In this post I’ll share with you how I’d go about learning Arabic, knowing all the things I know now.
The Arabic script
I would start of by focusing on the Arabic alphabet and the sound system, trying to learn the script as quickly as possible by associating the shapes of the letters with their sound. Materials I would use would be my own book “The Magic Key to the Arabic alphabet”, as well as numerous online resources.
Modern Standard Arabic
Next, I would start by learning Modern Standard Arabic (MSA). This is the type of Arabic closest to Classical Arabic and the language of the media and education. While most Arabs don’t use MSA to communicate with each other in regular settings, all of them will be able to understand it due to its prevalence in the media. (Some, though, might not be able to speak it that well).
My materials of choice for learning MSA would be Assimil’s Arabic course (preferably the old one that has a kind of story connecting all the lessons), and then the “al-Kitaab fi taallum…” series, especially parts two and three that provide a lot of interesting content. At the same time, I’d alternate the lessons with material from the wonderful “al-kitaab al-assaasi” series, that is presented entirely in Arabic.
The way I’d use these books would be to focus a lot on listening to the audio material, even speaking along with it after having listened to it several times (I’d slow the material down at first if needed and speed it up later).
At the same time, I’d make good use of the plentiful video resources available online, seeking out content that is stretching, but engaging, such as short clips from talkshows or news announcements.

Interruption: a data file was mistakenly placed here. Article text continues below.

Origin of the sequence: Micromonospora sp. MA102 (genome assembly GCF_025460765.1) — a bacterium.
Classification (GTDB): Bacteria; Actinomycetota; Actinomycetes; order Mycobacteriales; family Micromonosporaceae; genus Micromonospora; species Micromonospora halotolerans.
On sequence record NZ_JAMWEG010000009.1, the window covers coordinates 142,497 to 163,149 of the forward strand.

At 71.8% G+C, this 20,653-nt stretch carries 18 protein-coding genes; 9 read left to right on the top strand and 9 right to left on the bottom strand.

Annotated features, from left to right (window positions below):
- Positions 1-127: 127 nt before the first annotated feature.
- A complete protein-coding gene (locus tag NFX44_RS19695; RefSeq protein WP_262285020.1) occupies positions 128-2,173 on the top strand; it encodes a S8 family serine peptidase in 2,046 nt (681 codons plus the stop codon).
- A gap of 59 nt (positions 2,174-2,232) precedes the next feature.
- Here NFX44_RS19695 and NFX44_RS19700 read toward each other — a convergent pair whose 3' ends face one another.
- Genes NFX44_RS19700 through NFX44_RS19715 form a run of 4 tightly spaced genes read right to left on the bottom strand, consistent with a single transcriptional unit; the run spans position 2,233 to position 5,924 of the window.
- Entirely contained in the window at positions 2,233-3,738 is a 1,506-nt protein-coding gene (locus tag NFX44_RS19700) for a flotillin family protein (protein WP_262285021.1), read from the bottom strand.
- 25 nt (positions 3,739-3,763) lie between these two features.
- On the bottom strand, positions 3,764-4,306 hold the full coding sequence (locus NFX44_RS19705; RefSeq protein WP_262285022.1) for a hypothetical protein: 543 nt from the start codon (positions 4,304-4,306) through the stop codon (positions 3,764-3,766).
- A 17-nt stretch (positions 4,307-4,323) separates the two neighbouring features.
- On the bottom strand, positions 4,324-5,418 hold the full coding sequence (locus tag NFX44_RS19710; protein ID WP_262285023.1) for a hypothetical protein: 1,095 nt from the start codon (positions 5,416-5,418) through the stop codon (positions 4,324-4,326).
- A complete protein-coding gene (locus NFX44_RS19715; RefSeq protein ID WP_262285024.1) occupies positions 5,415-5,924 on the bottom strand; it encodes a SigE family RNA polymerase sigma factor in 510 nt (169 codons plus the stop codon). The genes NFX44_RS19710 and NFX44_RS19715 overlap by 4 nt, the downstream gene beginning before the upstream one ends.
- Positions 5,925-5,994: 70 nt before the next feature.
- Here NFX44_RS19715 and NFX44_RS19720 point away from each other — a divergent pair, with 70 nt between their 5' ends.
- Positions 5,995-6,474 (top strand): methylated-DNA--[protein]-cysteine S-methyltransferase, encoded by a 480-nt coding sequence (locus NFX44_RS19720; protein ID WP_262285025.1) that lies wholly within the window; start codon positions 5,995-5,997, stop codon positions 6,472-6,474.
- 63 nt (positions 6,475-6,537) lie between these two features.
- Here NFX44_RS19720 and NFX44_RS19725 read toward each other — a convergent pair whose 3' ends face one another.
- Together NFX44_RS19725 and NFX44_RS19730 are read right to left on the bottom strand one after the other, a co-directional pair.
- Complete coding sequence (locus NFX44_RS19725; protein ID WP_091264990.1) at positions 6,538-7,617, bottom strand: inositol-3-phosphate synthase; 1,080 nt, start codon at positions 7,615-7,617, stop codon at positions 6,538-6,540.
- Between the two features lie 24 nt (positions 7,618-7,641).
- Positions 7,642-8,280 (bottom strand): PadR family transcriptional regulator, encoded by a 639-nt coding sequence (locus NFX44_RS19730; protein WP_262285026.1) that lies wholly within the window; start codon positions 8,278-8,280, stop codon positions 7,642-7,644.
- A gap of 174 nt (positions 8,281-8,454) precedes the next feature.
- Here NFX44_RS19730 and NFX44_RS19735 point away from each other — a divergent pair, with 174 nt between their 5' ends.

To hone in on writing skills I’d copy out some of the learning material mentioned above. In addition, it would be necessary at some point along the line (but not too early) to get hold of an educated native speaker with whom I’d practice my speaking and writing skills.
Adding a dialect
After reaching a solid level in MSA, I’d add a dialect that is widely spoken and relatively homogenous across a number of Arab countries, such as the Levantine dialect spoken in Syria, Lebanon, Palestine and Jordan. Learning the dialect will be relatively easy due to similarities with MSA. Some helpful material I would use would be Pimsleur’s Eastern Arabic course, as well as a lot of songs and videos from Arabic soap operas found online.
Experiencing Arabic “in the wild”
After a few months of learning, I’d definitely want to travel to an Arabic speaking country to try out my skills and give myself a motivation boost. A high priority here would be to seek out accommodation in a host family and to shun other non-native speakers in favour of the natives as far as possible. The country would of course be where the dialect I was learning would be spoken.
After such a thorough regime of learning, I could proceed to focussing on learning more dialects or on appreciating Arabic literature or simply on travelling through the Middle East, appreciating the beautiful countries and the nice people.
Image credit for picture on top: jadijadi